OREGON STATE UNIVERSITY

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Thomas G. Dietterich

Distinguished Professor
Computer Science
2067 Kelley Engineering Center
Corvallis, OR 97331-5501
Phone: 
(541) 737-5559
Fax: 
(541) 737-1300
Education: 
  • A.B., Mathematics, Oberlin College (Oberlin, Ohio), 1977
    with Honors in Mathematics (Probability and Statistics)
     
  • M.S., Computer Science, University of Illinois (Urbana, Illinois), 1979
    Thesis supervisor: Ryszard S. Michalski
    Thesis title: “The Methodology of Knowledge Layers for Inducing Descriptions of Sequentially Ordered Events”
     
  • Ph.D., Computer Science, Stanford University (Stanford, California), 1984
    Dissertation supervisor: Bruce G. Buchanan
    Dissertation title: “Constraint-Propagation Techniques for Theory-Driven Data Interpretation”
Biography: 

Thomas G. Dietterich (AB Oberlin College 1977; M.S. University of Illinois 1979; Ph.D. Stanford University 1984) is one of the founders of the field of Machine Learning. Among his research contributions was the application of error-correcting output coding to multiclass classification, the formalization of the multiple-instance problem, the MAXQ framework for hierarchical reinforcement learning, and the development of methods for integrating non-parametric regression trees into probabilistic graphical models (including conditional random fields and latent variable models). Among his writings are Chapter XIV (Learning and Inductive Inference) of the Handbook of Artificial Intelligence, the book Readings in Machine Learning (co-edited with Jude Shavlik), and his frequently-cited review articles Machine Learning Research: Four Current Directions and Ensemble Methods in Machine Learning.

He served as Executive Editor of Machine Learning (1992-98) and helped co-found the Journal of Machine Learning Research. He is currently the editor of the MIT Press series on Adaptive Computation and Machine Learning. He also served as co-editor of the Morgan-Claypool Synthesis Series on Artificial Intelligence and Machine Learning. He has organized several conferences and workshops including serving as Technical Program Co-Chair of the National Conference on Artificial Intelligence (AAAI-90), Technical Program Chair of the Neural Information Processing Systems (NIPS-2000) and General Chair of NIPS-2001 He is a Fellow of the ACM, AAAI, and AAAS. He served as founding President of the International Machine Learning Society, and he is currently a member of the Steering Committee of the Asian Conference on Machine Learning.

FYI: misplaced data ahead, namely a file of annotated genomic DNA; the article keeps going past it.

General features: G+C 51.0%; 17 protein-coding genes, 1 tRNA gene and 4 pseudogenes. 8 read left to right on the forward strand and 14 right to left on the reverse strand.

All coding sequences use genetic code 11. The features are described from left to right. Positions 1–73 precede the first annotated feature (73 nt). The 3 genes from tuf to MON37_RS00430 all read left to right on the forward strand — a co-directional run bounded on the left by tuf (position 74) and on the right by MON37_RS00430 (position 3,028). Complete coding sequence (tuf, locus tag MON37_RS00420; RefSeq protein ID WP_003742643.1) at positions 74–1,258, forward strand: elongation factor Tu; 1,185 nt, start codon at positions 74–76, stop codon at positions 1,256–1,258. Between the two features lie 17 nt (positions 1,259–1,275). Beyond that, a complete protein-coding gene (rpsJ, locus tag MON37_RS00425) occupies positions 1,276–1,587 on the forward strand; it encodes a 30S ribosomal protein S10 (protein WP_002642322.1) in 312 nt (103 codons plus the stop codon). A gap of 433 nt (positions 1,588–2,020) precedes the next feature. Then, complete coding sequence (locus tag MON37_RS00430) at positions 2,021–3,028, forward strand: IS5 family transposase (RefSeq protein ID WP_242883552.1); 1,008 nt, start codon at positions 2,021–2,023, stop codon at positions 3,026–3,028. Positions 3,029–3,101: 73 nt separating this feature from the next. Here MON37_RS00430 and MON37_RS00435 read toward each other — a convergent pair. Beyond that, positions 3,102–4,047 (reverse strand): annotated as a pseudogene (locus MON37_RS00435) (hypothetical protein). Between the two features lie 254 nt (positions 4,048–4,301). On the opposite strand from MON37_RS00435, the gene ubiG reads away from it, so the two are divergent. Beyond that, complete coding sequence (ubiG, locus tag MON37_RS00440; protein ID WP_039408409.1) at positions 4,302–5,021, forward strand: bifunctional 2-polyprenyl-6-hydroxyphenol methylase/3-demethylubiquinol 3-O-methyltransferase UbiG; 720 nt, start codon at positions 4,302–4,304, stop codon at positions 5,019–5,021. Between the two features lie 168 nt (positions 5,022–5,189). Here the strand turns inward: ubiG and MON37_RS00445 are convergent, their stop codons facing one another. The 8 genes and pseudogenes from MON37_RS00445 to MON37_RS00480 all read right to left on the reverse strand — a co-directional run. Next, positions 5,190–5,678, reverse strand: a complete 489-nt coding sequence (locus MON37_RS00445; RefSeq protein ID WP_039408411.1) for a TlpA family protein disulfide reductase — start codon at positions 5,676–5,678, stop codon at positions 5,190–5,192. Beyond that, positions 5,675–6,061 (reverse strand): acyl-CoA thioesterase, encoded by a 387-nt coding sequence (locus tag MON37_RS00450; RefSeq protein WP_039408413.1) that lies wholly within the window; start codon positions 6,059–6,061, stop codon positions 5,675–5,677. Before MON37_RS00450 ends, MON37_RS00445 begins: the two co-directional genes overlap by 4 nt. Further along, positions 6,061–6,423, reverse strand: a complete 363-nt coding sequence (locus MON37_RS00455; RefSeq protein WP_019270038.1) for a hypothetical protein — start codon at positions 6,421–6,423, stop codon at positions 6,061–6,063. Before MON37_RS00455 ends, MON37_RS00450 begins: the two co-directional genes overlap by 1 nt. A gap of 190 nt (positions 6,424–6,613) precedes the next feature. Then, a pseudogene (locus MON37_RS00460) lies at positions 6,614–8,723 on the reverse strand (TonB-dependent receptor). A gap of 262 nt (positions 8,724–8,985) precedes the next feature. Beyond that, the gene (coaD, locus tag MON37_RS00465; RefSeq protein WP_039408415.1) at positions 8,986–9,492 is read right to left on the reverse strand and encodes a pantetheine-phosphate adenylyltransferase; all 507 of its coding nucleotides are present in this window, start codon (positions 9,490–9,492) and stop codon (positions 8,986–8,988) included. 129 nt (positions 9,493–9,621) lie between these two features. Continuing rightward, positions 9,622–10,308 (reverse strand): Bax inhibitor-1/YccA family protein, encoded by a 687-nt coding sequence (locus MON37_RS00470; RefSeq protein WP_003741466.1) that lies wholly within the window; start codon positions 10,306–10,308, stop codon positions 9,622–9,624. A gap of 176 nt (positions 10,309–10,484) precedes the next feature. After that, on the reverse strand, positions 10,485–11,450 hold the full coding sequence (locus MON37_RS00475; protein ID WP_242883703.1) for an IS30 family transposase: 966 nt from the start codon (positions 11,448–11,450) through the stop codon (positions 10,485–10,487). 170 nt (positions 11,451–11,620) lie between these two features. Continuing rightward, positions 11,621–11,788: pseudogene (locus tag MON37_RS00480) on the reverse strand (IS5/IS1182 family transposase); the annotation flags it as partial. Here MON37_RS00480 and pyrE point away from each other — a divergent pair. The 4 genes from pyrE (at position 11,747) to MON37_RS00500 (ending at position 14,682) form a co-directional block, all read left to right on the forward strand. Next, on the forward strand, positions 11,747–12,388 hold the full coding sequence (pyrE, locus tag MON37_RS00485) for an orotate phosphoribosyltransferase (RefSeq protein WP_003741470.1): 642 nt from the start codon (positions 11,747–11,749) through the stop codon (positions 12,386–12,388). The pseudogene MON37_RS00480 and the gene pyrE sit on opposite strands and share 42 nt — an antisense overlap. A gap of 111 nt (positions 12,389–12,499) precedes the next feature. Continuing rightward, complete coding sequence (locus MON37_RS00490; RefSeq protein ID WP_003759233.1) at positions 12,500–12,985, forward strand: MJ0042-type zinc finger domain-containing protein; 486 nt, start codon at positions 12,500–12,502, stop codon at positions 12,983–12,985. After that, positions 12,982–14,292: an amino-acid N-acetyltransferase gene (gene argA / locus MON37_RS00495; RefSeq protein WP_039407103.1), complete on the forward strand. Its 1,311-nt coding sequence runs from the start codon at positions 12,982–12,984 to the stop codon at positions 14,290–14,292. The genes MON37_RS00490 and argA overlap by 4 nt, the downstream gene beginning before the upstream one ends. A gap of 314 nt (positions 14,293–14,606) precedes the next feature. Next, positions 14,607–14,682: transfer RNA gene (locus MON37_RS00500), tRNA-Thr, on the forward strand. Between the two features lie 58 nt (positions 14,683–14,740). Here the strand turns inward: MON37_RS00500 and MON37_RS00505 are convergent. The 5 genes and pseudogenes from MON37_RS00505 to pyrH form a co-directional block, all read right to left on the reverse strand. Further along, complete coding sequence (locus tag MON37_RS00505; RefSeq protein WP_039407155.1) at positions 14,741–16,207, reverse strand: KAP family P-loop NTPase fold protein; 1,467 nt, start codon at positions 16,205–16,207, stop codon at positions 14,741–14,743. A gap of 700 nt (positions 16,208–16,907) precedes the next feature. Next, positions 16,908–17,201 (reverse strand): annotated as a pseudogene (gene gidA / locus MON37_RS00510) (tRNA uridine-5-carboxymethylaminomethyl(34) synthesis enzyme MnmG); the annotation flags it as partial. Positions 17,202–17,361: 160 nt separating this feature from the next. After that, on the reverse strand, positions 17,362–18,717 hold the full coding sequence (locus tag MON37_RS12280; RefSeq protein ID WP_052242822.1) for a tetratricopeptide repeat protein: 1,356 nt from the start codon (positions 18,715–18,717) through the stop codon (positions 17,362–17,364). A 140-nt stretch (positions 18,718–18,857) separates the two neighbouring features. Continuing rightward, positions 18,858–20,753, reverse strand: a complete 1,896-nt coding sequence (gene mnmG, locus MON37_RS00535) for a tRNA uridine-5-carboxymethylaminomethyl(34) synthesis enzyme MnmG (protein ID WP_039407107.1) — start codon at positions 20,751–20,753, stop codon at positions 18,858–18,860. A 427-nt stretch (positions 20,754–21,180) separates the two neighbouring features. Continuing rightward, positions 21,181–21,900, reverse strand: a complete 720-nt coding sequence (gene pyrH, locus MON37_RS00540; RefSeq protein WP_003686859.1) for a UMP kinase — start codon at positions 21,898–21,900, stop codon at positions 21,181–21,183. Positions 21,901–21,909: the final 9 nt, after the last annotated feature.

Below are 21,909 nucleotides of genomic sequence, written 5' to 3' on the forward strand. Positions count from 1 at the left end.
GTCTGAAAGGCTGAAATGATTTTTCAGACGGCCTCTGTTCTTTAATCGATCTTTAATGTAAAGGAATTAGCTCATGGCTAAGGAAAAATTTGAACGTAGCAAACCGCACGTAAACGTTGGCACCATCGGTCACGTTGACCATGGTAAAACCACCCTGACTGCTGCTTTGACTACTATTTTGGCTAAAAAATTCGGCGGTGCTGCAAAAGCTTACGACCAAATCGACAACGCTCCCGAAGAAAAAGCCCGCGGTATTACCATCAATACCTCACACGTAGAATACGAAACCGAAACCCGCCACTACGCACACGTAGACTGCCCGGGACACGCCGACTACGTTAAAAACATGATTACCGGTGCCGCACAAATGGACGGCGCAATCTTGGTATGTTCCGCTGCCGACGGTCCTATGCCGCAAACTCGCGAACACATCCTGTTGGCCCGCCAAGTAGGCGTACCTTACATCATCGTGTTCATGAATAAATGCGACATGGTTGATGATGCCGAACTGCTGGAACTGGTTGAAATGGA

Research Interests: 

Research Description

I am interested in all aspects of machine learning. There are three major strands of my research. First, I am interested in the fundamental questions of artificial intelligence and how machine learning can provide the basis for building integrated intelligent systems. This includes learning for sequential decision making, particularly hierarchical reinforcement learning, and understanding how intelligent systems can detect anomalies and manage both the “known unknowns” and the “unknown unknowns” of the worlds in which they operate.

Second, I am interested in ways that people and computers can collaborate to solve challenging problems. How can we create rich interactions between people and computers so that learning can occur very quickly and easily? How can machine learning system learn “in the wild” without an engineer intervening to adjust parameters or change features and where the user feedback may be very noisy and indirect? How can we develop and refine the practice of software engineering of adaptive systems, so that BSCS engineers can build effective learning systems? How can an AI system recognize and understand the goals and actions of the user so that it can provide useful assistance?

Third, I am interested in applying machine learning to problems in the ecological sciences and ecosystem management as part of the emerging field of Computational Sustainability. This includes data cleaning and anomaly detection for sensor data, automated insect recognition for biodiversity surveys, computer vision for recognizing and understanding animal behavior, machine learning models of species distributions and migrations, and methods for solving large-scale ecosystem management problems. A related topic is the application of machine learning to model and control office buildings, such as the Kelley Engineering Center.